Billed to be the next great OS/hardware combination, Google (News - Alert) Chrome and Chrome-books (hardware tailored to run the Chrome OS) were rumored/said to be available just in time for the holiday shopping season. Instead, Google is shipping out developer/media-review hardware this week with the party line saying hardware for the rest of us will be out next year.
It feels like a little coal in the stocking. Maybe it's time to rethink what we've all been thinking about Chrome.
Google pitched the Chrome OS and hardware as being “the Next Big Thing,” a lightweight device running a thin client (gee, where have we heard that before? Sun? X-terminals?) and all apps and storage will stay in the (Google-managed and run) cloud. Chrome will be fast-booting in about 10 seconds and come out of sleep "instantly,” security-hardened, and have long battery life, said the company.
However, Google needs more time to polish the software and get the bugs out, so the company has kicked the can down the road for the official mass-market release while it seeds the media, developers and a select number of mere mortals with freebie hardware in the form of the Cr-48 notebook -- free hardware for participating in the beta.
Lucky winners getting the freebie will receive a 3.8-pound "notebook" without a disk drive -- flash only -- with built-in WiFi (News - Alert) and Verizon 3G service, a webcam, 12-inch LCD display, and a "full-size" keyboard that ditches the CAPS LOCK key and function keys; in place of CAPS LOCK, you get a dedicated search button. Google said you should get over eight hours of active usage and a week of standby-time out of the battery. Users will get 100 Mb of free data from Verizon Wireless, then have to pay for more if they need it.
For real, commercial-grade/ready for prime-time hardware, Acer (News - Alert) and Samsung have committed to ship consumer hardware sometime in 2011. Part of the delay may be because of reports and reviews saying the Cr-48 runs Adobe Flash s-l-o-w-l-y; good bet the Chrome-books will have a faster Intel (News - Alert) processor -- don't use the word "netbook" because Google doesn't like the associations with smaller (under 11 inches) screens and keyboards.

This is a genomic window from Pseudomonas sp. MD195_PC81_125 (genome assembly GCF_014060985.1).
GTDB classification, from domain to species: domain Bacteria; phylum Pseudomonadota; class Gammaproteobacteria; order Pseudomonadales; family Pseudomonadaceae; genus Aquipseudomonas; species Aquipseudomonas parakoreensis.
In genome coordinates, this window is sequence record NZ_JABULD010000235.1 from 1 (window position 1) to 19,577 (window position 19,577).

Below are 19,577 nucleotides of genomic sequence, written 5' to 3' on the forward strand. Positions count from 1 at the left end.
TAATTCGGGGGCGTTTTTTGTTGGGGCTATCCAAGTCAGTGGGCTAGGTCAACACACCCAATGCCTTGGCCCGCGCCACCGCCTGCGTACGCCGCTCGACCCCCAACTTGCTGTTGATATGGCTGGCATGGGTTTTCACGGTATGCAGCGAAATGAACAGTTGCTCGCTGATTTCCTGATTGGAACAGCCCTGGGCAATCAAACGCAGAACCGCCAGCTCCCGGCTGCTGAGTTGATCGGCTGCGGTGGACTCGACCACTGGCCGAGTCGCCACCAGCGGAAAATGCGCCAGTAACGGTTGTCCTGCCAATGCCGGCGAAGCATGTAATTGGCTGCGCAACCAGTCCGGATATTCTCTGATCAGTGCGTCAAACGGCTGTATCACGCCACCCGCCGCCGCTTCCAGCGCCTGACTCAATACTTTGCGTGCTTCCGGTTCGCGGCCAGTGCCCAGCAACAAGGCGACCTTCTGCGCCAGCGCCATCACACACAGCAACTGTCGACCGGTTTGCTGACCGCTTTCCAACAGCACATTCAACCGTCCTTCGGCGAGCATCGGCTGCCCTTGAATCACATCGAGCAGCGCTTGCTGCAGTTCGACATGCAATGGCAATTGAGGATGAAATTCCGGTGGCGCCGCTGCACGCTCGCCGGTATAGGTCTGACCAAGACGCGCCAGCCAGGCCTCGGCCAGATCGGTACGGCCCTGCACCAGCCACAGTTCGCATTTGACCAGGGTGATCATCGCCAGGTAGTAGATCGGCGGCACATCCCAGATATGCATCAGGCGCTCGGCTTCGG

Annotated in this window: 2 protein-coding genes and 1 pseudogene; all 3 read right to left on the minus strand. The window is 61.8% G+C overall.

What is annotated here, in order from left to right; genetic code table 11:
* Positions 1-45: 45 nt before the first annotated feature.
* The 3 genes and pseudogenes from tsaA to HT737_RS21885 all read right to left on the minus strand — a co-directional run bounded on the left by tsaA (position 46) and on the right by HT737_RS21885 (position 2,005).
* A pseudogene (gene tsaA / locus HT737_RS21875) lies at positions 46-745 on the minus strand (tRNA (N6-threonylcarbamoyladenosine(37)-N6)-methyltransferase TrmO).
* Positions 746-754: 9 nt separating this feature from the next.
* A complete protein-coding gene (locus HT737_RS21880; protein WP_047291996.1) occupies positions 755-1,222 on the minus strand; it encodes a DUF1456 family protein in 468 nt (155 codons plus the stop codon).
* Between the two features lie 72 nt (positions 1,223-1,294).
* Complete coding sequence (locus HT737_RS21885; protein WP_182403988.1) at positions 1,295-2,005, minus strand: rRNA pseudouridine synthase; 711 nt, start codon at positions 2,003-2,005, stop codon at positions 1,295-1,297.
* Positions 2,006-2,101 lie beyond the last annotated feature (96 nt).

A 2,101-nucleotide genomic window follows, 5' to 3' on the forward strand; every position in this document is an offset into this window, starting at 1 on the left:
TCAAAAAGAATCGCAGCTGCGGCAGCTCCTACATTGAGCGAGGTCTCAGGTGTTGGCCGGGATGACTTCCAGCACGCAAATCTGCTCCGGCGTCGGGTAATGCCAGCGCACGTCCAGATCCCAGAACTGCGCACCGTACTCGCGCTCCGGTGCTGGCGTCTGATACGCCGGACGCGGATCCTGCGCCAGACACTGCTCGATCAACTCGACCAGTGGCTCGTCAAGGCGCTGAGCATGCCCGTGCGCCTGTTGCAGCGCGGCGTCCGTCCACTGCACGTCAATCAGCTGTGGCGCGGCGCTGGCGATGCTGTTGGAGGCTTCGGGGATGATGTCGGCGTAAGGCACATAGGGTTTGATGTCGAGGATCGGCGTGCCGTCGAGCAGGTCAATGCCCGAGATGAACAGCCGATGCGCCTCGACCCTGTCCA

B-U-T the hot word these days is "tablets" and more specifically tablets running Android (News - Alert). When you start thinking about thin client applications for businesses and in the home, an Android tablet seems to be a winner.
If you shift the model to somewhere where a lot of keyboard usage/fast touch-typing is required, then the Chrome OS notebook ends up being compared with netbooks for battery wife usability and both notebooks and netbooks for flexibility of use.
Do you go with the Chrome OS notebook and assume you have 100 percent connectivity via WiFi or 3G? Or select to a netbook or notebook, based upon your need for battery life and portability? It's hard to say what the "right" answer is now, because we don't know what the final Chrome OS hardware will perform or cost relative to netbook/notebook solutions, but my gut feel is that most people will stick with "traditional" Windows+hard drive solutions because of the flexibility for storing data locally and a wider variety of options for that stored data. For example, there's not really a good solution for iTunes in the cloud.
Businesses and institutions would appreciate a high-speed, highly-secure Web-based solution in many respective environments. I can almost see "Point of Sale" terminal down the road, but this begs the question as to how Google makes money... except that Google already processes credit card transactions, so maybe this isn't a big reach after all.